With 978 kilograms seized this year, Vietnam remains a hub for ivory smuggling, a report says.
The Environmental Investigation Agency (EIA), a London-based NGO, has released a report titled “Exposing the Hydra: The growing role of Vietnamese syndicates in ivory trafficking.”
Most of the ivory seized by Vietnamese authorities originate in African countries and enter the country via sea, air and land routes with the help of some “specialists,” the report says.
For each kilogram of ivory, these specialists charge between $145 – $417 for services like “clearance and transportation from Laos and Cambodia into Vietnam; “delivery”; or “sourcing ivory and clearance in Vietnam.”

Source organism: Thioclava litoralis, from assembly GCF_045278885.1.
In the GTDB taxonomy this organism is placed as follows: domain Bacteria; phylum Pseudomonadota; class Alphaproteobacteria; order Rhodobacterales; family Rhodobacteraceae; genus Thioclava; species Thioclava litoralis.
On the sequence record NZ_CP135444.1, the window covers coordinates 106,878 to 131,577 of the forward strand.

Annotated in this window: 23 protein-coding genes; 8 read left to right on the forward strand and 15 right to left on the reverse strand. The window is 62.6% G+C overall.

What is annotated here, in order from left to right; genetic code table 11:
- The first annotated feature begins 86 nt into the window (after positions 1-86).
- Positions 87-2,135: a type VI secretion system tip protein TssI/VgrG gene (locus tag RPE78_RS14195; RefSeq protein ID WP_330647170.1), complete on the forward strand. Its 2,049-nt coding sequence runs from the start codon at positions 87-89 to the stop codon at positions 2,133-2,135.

Typically the ivory is concealed among legal goods like timber, agricultural products, art works and other items.
Since 2009, Vietnamese authorities have been able to seize more than 56 tons of ivory. About 20 tons of ivory linked to Vietnam were seized in other countries in the same period. This is equivalent to nearly 11,500 elephants, the EIA report says.
More than 20,000 African elephants are killed each year in order to meet demand for ivory trinkets and ornamental objects, according to a WWF report released in March 2018.
Vietnam outlawed the ivory trade in 1992 but smuggling has not stopped. The country remains one of the major transit points for tusks trafficked from Africa to China and other parts of Asia.